Just a Minutemen: Washington's place you ought to beBy FROMA HARROP
I've got news for the Minutemen tracking illegal aliens in southern Arizona. If you really want to control illegal immigration, you are in the wrong place. The place to go is Washington. And the people to confront are President Bush and Congress, not the Mexican peasants sneaking into the United States.
The Bush administration is using you.
The Minutemen are volunteers who patrol the border in search of illegal immigrants. Their work is utterly futile.
Everyone knows that on the first or 10th try, the illegal alien will get past the circus at the border. From there, it's on to Houston, Chicago or Anytown USA, where he's home free.
Illegal immigrants come for jobs. Were it not for the jobs, 98 percent of them would not be here. It also happens to be against federal law to hire illegal aliens.
How well has the Bush administration enforced that law? Here's the simple answer: There are an estimated 11 million illegal aliens in the United States. Only 124 employers were fined in 2003 for hiring them. That number comes from the Department of Homeland Security, and there are no missing zeros.
Illegal aliens depress the wages of low-skilled citizens and legal immigrants. This situation suits Bush just fine. Bush loves nothing more than cheap labor. For all we know, he may regard illegal workers as a kind of tax break for business.
So the cheap-labor crowd finds great value in keeping the immigration system broken. But there's the political problem. Because illegal immigration angers most Americans, Bush must appear to be doing something about it.
Hence, the big show at the border. In response to the Minutemen publicity, he sent 500 additional Border Patrol agents to the Arizona border. (Actually, they're not new agents. He just stripped them from San Diego and other border areas.)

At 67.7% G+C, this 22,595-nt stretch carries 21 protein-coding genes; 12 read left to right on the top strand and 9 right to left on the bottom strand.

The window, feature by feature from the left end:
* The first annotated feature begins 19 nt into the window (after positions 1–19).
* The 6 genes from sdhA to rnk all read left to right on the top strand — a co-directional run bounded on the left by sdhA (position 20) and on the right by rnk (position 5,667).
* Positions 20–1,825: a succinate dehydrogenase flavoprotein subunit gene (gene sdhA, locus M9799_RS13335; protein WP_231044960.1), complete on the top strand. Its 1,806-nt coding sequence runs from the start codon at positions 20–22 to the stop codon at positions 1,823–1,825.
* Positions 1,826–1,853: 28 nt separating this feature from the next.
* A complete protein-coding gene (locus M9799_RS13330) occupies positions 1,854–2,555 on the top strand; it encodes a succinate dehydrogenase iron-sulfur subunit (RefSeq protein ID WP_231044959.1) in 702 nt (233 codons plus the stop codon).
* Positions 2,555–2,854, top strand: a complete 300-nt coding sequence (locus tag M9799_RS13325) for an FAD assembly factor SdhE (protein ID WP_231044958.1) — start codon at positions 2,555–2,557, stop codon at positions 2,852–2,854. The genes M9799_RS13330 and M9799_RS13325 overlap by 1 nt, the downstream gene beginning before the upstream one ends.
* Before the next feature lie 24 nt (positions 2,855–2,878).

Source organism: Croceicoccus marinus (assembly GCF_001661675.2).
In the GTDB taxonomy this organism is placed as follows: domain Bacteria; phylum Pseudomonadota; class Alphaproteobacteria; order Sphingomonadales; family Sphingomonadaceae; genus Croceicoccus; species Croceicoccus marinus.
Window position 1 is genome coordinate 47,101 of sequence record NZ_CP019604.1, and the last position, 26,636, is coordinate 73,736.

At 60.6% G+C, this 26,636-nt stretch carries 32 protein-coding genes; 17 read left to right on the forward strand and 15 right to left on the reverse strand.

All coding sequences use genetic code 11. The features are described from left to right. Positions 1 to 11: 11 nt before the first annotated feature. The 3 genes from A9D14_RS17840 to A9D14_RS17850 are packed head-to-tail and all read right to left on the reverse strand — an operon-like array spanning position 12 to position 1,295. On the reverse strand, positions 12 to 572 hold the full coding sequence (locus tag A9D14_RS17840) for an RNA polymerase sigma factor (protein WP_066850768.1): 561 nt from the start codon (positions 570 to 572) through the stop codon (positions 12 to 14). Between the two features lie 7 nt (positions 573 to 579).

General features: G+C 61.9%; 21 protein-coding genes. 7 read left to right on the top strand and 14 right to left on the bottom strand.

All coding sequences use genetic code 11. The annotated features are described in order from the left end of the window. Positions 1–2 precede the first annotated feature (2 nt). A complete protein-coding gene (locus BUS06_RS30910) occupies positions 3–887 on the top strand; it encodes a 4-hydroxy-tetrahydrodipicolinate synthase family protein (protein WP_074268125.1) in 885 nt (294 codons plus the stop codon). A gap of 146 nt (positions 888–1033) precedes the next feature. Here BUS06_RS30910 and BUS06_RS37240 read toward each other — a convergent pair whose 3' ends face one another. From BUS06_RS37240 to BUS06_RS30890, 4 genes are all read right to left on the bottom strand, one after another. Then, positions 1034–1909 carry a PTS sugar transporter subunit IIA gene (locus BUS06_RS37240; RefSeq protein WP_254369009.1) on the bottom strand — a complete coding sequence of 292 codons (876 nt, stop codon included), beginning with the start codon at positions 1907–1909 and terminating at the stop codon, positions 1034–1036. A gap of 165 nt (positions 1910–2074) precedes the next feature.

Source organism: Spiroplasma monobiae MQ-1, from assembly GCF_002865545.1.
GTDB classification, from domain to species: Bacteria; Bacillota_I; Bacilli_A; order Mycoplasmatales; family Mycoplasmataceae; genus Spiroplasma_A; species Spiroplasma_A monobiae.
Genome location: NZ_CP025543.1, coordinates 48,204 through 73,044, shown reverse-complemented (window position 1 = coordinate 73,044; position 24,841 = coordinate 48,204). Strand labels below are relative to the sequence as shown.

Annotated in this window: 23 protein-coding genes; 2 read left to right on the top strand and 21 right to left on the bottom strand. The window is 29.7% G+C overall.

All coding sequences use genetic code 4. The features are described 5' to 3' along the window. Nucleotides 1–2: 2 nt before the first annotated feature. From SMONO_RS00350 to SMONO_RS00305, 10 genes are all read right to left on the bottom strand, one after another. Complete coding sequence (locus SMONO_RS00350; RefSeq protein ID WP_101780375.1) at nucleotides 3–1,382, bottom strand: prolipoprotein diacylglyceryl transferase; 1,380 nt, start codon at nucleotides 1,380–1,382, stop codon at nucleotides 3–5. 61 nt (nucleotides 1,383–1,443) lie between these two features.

Elsewhere, Bush throws out the welcome mat to illegal immigrants. For example, his proposed temporary-worker program. Everyone correctly read it as a big amnesty plan. Border Patrol agents say the announcement itself set off the recent wave in illegal crossings. They report picking up illegal immigrants who ask where they can sign onto the program.
Despite the new chaos unleashed at the border, the president has said nothing since to clarify his earlier remarks. As far as the world is concerned, the U.S. labor market is open for international business.
Some in Congress demand Bush do something real about illegal immigration. He has a response. It's a Tony Soprano deal: If Congress gives him the big amnesty and guest-worker program, he'll seriously start enforcing the employer sanctions. Not before.
Of course, most immigration experts don't believe for a minute that Bush would do anything to cut the flow of cheap labor. "If they were serious, they'd be enforcing the law now, so they would have credibility with Congress," says Mark Krikorian, executive director of the Center for Immigration Studies.
What could the president and Congress do now to enforce the law? For one thing, they could require employers to electronically check the Social Security numbers and work eligibility status of prospective hires. This simple process would weed out people with counterfeit documents. The program is already up and running, but is voluntary.
Every year, the Internal Revenue Service gets more than a million tax returns on which the taxpayer ID number does not match the Social Security number on the W-2 form. The most likely reason is that the Social Security number was fake or stolen.
In years past, the Social Security Administration would send out "no match" letters to employers. That helped honest companies weed out undocumented workers. In 2003, however, that program was deemed "too effective," according to Krikorian, and dramatically scaled back. It could be restored.
It should be obvious. The only place to control most illegal immigration is in the federal bureaucracies and their computers. Citizens who get into confrontations with illegal immigrants are playing sucker in a fixed game.
The Minutemen now rail at Bush for calling them "vigilantes." But by drawing the spotlight to the border, they are playing into his hands. If the volunteers want to be effective, they should turn their SUVs in a northeasterly direction and head to Washington. Now that might make an impression.
Harrop is a nationally syndicated columnist based in Providence, R.I.